As Mother’s Day approached this year, I began to recall the long-ago “words to live by” that were oft quoted by my Mom. I half-listened to her warnings and guidelines because they never quite fit. I have since realised that she was the product of a post-Victorian upbringing, passing through the “liberation” of the 1920’s and then snagged in the expectations of the stay-at-home wife/mother scenario of the 1940′ and 50’s. She was bored living the life of mother/housewife and wanted a career. But she lived in a world where my father had ultimate control. He told her that the only way she could work would be if she worked at the register in the grocery store he owned. She accepted that but was never fulfilled. Small wonder. I still feel saddened that she never got to spread her wings.
In that context;
I grew up believing that “shut up” was a dirty word. I was threatened with having my mouth washed out with soap if dirty words were spoken at home. I doubted the threat would be carried out, but I got the message.
I first saw the word shit when I was in sixth grade, written on my elementary school playground. I had to ask my mother what it meant. I was told never, ever, to repeat it. The word f*#k was not learned until adulthood.
In high school, I asked my Dad what the word shmuck meant. He paused, got a little smirk on his face, then uttered the word penis. I’d never heard that word spoken, and fled the scene.
From Yiddish שמאָק (shmok, “penis”), from Old Polish smok (“dragon”) or cognate to German Schmuck(“jewellery”), which subsequently influenced the spelling ..
I called all my parents’ friends Mr. and Mrs.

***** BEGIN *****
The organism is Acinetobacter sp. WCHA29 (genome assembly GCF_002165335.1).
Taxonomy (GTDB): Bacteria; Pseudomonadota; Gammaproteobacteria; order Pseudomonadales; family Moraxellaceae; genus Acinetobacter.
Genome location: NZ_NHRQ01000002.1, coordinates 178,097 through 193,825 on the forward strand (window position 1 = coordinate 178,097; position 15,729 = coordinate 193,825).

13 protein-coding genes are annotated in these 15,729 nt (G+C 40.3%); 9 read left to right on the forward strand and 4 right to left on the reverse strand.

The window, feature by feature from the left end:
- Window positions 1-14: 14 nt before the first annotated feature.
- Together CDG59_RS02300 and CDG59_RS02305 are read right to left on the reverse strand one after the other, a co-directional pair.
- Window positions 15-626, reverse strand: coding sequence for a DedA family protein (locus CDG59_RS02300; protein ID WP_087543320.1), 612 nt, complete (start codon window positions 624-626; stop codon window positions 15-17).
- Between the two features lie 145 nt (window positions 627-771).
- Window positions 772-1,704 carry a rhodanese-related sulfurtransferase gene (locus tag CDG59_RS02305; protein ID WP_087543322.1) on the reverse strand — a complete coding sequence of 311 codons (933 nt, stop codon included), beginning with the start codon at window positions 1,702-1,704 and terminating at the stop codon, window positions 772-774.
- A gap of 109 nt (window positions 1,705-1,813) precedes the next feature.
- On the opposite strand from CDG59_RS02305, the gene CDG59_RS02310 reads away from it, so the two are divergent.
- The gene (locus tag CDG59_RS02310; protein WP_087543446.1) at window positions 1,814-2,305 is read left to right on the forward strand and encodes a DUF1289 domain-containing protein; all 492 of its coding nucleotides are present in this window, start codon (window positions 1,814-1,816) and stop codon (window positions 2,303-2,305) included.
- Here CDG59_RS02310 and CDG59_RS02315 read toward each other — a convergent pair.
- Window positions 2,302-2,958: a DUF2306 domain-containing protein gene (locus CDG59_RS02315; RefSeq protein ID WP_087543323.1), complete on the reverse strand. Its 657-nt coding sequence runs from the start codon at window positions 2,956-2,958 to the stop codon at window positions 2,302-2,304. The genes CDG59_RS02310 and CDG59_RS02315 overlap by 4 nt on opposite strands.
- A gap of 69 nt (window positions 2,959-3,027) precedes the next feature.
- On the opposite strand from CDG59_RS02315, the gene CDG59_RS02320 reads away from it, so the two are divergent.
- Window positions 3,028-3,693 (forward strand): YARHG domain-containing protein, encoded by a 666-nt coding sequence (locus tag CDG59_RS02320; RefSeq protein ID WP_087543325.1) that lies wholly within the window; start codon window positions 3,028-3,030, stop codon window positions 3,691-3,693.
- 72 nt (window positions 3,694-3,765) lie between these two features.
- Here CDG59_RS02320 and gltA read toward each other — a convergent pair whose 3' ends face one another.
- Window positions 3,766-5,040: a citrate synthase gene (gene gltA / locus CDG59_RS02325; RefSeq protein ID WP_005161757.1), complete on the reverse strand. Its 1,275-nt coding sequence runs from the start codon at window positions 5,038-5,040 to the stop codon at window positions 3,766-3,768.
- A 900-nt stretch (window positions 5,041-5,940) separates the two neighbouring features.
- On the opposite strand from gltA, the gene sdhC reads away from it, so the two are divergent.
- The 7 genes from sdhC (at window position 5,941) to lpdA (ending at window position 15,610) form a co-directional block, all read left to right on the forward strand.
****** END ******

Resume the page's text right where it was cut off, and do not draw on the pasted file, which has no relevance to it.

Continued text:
I was repeatedly told to consider teaching as the only career path open and acceptable for me, in case I didn’t manage to get married right out of college.
The most egregious myth that circulated at that time was nice girls “don’t.” Jewish boys could get their sex from non-Jewish girls. Jewish girls must remain chaste. Sexuality was never discussed, nevermind acknowledged.
Just as my mother was a victim of the times she lived in, I’ve often thought that my generation of women was caught in the cross hairs of two powerful cultural movements, the conservatism of the first half of the century versus the women’s lib movement and the sexual revolution. I was already married by the time the women’s movement and the sexual revolution of the 60’s hit full force. Most likely for the best, but every once in a while, I wonder what it must have been like. For us, fear of an unwanted pregnancy was always present and always a constraint, although I’d stopped believing that sex before marriage was a no-no.
I never shared that radical belief with my Mom.